Theories of pathogenesis Coelomic metaplasia (Meyer's Theory) - metaplastic transformation of pelvic peritoneum Ectopic transplantation of endometrium (Sampson’s Theory, 1921) Retrograde menstruation Most likely pathogenesis when coupled with immune defect C. Induction hypothesis - vascular and lymphatic dissemination (Halban’s Theory) Substances released/shed from endometrium induce formation of endometriosis
Diagnosis Preliminary - history and physical Direct visualization, preferably with biopsy showing glands and stroma or hemosiderin laden macrophages At laparoscopy At laparotomy Other tests Ca125 - not specific nor sensitive Placental protein 14 - increased with deep disease Ultrasound and MRI generally for identification of endometriomas
Treatment - Nonsurgical Danazol - causes anovulation and hyperandrogenism, i.e. pseudo menopause, via suppression of LH and FSH Side effects - weight gain, acne, deepening of voice, increased muscle mass Used to be the “gold” standard but, due to side affect profile and newer agents, is used very little. Progestins - suppress gonadotropin release Side effects - abnormal bleeding, depression, fluid retention, nausea Depo MPA (Medroxyprogesterone acetate) Oral contraceptives (often given continuously ﾐ pseudo pregnancy regimen) GnRH agonists
Treatment - Surgical Conservative - ablate endometrial implants (vaporize, coagulate, cauterize, excise lesions) Extirpative - hysterectomy with or without salpingo-oophorectomy
References Olive DL, Schwartz LB. Medical progress: endometriosis. N Engl J Med 1993;328(24):1759- 1769. Brosens IA. Endometriosis - A disease because it is characterized by bleeding. Am J Obstet Gynecol 1997;176(2):263-267. Mishell DR, ed., Comprehensive Gynecology, 3rd ed., Mosby Publishing Company, St. Louis, MO, 1997. Ryan KJ, ed., Kistner’s Gynecology 6th ed., Mosby Publishing Company, St. Louis, MO, 1995. Adapted from Association of Professors of Gynecology and Obstetrics Medical Student Educational Objectives, 7th edition, copyright 1997
Patient Presentation A 28-year-old female presents complaining of the inability to conceive for the past two years. She has never used oral contraceptives; she and her husband have not used any form of birth control for over two years. Her menarche occurred at the age of 12 and her menses became very painful in her late teens. Since, she has had chronic cyclical pelvic pain, which has been getting progressively worse over the years. This pain is incapacitating at time and is usually located in multiple areas (midline abdomen, pelvis and lower back). In addition to the pain, her menstrual periods have become increasingly frequent and heavy. She experiences pain with intercourse that has progressively gotten worse. She denies any non-cyclical vaginal bleeding, discharge and weight loss. She states that her 22-year-old younger sister has always had very painful menses.
Patient Presentation Physical exam 4mm hyperpigmented, raised, non-tender nodule in the umbilical area. The pelvic exam showed a fixed, retroverted uterus. The uterosacral ligaments on both sides were nodular and mildly tender. A right adnexal mass was palpated and tender. It was round and approximately 5 cm in diameter in the area of the right ovary. The left ovary was slightly enlarged.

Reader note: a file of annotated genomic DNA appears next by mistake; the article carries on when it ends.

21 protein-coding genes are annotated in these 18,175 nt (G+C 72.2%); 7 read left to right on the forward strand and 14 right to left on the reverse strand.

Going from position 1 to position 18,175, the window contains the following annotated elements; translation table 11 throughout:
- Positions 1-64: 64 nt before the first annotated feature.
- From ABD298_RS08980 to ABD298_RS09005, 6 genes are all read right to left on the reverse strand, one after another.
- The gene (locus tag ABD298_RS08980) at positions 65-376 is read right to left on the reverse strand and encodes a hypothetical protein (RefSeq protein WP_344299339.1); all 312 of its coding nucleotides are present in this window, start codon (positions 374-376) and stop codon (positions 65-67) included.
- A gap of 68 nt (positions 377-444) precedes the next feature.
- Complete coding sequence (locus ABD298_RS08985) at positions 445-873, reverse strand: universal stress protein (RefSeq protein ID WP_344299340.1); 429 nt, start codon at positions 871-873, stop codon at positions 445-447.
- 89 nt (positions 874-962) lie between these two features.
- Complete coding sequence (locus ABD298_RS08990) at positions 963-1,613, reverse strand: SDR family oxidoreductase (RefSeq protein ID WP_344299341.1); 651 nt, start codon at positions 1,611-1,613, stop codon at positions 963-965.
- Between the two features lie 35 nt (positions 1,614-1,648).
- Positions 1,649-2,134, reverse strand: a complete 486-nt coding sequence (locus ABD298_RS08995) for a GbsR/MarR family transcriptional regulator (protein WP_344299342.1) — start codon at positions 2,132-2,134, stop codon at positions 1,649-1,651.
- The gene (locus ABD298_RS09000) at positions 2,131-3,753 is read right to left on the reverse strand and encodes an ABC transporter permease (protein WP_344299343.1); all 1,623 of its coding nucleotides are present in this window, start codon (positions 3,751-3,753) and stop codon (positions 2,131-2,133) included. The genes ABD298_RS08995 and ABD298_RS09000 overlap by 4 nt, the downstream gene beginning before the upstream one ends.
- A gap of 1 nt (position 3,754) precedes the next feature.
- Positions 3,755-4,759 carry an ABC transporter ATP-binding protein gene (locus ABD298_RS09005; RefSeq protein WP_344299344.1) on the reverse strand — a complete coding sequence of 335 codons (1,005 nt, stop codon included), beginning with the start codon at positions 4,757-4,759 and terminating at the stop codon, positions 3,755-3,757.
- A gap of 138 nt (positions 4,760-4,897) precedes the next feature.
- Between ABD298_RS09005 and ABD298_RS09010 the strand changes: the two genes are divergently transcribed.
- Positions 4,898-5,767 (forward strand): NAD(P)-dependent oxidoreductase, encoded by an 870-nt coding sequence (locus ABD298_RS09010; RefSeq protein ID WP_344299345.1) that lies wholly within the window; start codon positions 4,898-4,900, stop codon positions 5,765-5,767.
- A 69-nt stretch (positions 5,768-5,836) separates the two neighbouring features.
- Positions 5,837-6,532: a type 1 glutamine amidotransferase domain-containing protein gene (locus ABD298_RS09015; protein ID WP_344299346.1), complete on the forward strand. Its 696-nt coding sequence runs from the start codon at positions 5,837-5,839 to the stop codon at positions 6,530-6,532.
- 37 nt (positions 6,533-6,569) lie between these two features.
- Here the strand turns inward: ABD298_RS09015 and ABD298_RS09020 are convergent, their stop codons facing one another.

Patient Presentation LABS CBC, electrolytes, UA, and TFT’s were normal. Semen analysis revealed 2 ml of semen, >40 million sperm per mL, 70% normal forms and 70% motile. Ultrasound of the abdomen showed an ectogenic cystic mass in the right ovary, which measured 4 cm in diameter. The left ovary was reported as normal.
Diagnosis Probable endometriosis with an ovarian endometrium
Management Laparoscopy showed an endometrioma of the right ovary and focal implants on the left ovary, which were described as bluish-gray “powder burns.” There were also similar lesions ranging from several millimeters to 2cm on the uterosacral ligaments bilaterally and the anterior cul-de-sac. There were dense adhesions on a portion of the left fallopian tubes and filmy adhesions on the right tube. The endometrioma of the right ovary was resected and the focal lesions were resected or destroyed using electrocautery.
Teaching points The appropriate treatment for endometriosis varies widely because of the spectrum of clinical symptoms and the vast differences in the extent of the disease. Treatments, whether expectant, medical or surgical, should be individualized depending on the patient’s symptoms, extent of disease, desire for fertility and other factors. One should consider a laparoscopy in patients to establish the nature and extent, as well as potentially treat, the endometriosis before therapy.
Teaching points The revised American Fertility Society’s (AFS) staging system is generally used to stage endometriosis in the infertile patient. In the AFS system, points are assigned for size and depth of implants and for the severity of adhesions in various locations. Stages I through IV are assigned on the basis of points. Management of endometriosis can be guided by the stage of disease and the desire for fertility. Endometrial implants alone may not be enough to cause infertility. A comprehensive cohort study of infertile women showed that endometriosis without adhesions did not alter the cumulative conception rate.
Teaching points The increasing appearance of endometriosis (macroscopic implants) in fertile asymptomatic women has led to the suggestion that endometrial implants in the pelvis are, to some extent, to be considered as a physiologic process in menstruating women. The crucial question is at which stage does endometriosis become pathologic and a cause of symptoms so that treatment is indicated. One hypothesis is that endometriosis is a physiological process until recurrent bleeding develops in the ectopic implants, at which time the lesions show progression causing symptoms.